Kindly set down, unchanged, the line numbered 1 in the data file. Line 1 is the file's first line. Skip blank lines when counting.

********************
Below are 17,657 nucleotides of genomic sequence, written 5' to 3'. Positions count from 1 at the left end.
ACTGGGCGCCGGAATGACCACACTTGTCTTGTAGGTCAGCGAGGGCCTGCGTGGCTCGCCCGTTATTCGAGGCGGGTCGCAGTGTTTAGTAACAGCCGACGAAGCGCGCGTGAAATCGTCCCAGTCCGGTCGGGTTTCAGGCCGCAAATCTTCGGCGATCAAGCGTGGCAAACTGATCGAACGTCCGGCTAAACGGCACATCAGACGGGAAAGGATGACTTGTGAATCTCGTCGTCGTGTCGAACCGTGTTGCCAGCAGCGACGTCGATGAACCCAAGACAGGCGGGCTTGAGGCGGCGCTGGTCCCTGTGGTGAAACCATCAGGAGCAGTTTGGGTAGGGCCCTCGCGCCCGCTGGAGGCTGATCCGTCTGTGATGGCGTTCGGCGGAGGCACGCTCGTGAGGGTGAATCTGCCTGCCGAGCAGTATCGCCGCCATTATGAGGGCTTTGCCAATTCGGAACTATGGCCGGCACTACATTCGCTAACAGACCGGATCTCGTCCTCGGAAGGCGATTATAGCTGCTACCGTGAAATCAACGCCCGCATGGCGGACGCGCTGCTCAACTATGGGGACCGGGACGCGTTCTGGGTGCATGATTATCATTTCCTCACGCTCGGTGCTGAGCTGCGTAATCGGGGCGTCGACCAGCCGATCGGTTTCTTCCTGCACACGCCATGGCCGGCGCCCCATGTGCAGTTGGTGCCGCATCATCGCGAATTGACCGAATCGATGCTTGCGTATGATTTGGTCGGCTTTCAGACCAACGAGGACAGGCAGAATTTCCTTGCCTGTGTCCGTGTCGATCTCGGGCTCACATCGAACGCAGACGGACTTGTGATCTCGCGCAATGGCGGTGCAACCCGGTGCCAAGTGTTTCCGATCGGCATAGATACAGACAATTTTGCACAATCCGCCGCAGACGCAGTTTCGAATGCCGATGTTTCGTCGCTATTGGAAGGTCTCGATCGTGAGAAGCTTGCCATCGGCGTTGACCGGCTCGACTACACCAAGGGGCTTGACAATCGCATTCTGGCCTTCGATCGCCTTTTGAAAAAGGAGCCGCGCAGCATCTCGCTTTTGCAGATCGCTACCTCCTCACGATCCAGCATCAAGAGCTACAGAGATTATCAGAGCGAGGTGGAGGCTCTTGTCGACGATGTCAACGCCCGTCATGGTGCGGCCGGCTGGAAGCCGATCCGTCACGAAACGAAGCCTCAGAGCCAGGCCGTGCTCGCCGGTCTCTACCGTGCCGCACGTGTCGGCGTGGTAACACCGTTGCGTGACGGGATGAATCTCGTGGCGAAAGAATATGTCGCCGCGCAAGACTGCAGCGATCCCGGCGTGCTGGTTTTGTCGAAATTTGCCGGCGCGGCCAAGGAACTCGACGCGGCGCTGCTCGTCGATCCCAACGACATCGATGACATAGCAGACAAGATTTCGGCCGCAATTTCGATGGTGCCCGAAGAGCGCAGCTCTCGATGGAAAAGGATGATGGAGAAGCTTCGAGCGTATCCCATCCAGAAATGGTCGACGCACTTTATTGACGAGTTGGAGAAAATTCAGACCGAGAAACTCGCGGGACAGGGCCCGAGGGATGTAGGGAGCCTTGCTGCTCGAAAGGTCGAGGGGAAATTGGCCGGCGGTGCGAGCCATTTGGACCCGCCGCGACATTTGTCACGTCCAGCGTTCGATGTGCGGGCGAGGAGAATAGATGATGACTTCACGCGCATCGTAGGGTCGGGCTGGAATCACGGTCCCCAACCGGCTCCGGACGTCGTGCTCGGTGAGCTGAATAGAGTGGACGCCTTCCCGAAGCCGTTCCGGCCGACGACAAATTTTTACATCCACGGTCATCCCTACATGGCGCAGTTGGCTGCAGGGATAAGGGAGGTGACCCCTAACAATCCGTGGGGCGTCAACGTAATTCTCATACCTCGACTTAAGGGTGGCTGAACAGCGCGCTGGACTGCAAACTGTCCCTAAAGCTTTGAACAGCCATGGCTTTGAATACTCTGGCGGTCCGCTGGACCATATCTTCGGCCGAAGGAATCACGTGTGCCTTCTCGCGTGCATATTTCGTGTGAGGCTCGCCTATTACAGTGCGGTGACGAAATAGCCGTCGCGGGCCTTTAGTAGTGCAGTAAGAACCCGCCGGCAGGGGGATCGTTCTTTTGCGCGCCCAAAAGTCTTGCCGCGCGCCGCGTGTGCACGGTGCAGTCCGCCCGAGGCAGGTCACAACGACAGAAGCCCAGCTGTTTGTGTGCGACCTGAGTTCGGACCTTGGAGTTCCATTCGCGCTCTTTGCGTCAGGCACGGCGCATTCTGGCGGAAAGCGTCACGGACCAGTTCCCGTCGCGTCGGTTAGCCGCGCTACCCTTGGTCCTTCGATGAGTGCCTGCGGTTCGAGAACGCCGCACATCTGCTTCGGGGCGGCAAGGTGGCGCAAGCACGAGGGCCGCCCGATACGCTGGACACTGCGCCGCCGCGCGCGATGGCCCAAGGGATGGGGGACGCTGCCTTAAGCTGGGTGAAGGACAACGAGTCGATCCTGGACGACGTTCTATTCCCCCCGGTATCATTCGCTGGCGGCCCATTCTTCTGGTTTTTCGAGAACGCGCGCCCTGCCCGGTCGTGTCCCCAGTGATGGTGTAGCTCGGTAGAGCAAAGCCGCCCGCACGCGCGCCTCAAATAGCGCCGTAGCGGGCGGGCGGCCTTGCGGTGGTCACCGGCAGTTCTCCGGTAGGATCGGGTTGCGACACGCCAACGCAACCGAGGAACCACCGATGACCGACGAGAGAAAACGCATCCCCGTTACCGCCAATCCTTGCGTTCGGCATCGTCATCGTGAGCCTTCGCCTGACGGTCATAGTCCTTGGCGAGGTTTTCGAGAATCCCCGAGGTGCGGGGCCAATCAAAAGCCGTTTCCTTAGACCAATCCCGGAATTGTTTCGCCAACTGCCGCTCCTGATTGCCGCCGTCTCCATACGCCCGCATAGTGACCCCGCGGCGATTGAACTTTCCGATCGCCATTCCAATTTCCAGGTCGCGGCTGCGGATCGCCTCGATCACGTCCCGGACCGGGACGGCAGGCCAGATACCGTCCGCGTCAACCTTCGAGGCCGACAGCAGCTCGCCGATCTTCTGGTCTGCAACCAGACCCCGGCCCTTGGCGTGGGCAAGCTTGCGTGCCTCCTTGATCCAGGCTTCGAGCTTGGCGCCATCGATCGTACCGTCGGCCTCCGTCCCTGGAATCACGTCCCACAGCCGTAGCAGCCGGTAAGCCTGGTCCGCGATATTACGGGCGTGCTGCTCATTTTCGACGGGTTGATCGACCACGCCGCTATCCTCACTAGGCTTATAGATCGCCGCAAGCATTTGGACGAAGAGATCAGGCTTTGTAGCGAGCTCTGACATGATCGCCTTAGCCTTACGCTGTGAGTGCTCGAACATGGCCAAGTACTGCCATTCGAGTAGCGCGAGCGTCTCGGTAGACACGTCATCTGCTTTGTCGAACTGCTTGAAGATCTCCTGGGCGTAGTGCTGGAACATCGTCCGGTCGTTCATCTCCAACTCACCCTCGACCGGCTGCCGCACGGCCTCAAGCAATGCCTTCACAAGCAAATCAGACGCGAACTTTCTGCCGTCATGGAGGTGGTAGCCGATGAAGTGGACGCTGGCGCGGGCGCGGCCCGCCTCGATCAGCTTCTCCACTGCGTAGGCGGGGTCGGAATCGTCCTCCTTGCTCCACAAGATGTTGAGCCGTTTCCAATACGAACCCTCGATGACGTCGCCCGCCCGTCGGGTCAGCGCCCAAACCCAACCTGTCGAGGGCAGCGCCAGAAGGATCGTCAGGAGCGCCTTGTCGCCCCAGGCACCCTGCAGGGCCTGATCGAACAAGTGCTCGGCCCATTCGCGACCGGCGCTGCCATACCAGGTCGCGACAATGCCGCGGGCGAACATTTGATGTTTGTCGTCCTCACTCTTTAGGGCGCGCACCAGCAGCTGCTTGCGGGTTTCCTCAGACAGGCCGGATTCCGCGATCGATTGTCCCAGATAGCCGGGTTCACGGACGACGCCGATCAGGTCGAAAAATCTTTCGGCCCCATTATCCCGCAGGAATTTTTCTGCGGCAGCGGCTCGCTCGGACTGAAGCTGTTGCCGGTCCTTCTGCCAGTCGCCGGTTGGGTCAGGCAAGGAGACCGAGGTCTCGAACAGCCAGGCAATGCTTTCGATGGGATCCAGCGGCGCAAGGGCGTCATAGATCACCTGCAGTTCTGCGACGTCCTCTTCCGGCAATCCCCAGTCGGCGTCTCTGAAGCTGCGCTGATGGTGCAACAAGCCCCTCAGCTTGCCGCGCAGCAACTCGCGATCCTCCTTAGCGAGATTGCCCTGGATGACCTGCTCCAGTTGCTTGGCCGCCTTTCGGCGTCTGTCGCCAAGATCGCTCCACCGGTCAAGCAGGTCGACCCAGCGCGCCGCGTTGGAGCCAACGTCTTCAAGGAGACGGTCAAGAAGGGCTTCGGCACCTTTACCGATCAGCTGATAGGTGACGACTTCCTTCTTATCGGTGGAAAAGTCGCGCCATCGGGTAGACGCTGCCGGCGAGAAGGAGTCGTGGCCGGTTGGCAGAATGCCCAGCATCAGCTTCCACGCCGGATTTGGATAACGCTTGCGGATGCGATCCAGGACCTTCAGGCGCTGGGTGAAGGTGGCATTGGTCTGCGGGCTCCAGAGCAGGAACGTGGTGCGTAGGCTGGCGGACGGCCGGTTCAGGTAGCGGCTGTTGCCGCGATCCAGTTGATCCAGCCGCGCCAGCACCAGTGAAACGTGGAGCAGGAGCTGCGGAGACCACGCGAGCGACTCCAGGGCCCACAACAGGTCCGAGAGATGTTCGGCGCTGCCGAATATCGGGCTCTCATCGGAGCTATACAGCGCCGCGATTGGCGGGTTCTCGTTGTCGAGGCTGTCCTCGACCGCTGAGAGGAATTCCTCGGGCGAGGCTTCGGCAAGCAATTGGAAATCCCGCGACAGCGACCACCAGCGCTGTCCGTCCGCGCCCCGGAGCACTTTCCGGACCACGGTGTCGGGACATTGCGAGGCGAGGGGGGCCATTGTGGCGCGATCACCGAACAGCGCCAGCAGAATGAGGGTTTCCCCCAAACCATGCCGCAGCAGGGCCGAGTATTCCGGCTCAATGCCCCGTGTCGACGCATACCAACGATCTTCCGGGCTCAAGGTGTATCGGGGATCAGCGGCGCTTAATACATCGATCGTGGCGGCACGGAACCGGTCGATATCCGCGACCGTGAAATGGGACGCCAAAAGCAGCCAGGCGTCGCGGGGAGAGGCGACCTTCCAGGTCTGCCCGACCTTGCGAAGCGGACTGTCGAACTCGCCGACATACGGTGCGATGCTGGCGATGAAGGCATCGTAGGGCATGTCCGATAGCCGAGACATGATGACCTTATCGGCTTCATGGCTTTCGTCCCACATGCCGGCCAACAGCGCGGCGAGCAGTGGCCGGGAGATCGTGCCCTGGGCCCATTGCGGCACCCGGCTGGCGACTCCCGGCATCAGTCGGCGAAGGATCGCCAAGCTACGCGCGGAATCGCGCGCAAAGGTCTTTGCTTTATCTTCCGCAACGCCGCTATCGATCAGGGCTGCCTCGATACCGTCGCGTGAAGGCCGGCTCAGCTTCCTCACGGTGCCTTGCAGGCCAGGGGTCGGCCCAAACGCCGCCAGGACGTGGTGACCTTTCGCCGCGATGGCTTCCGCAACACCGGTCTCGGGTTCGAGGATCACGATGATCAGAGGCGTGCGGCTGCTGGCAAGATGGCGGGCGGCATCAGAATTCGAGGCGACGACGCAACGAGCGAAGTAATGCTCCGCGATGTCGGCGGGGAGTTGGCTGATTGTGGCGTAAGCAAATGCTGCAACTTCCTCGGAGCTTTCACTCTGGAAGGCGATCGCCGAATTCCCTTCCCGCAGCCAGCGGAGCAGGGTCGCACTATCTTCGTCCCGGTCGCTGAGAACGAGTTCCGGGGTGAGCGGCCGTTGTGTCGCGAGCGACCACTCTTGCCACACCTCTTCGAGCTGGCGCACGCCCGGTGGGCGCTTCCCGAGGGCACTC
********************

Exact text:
Below are 17,657 nucleotides of genomic sequence, written 5' to 3'. Positions count from 1 at the left end.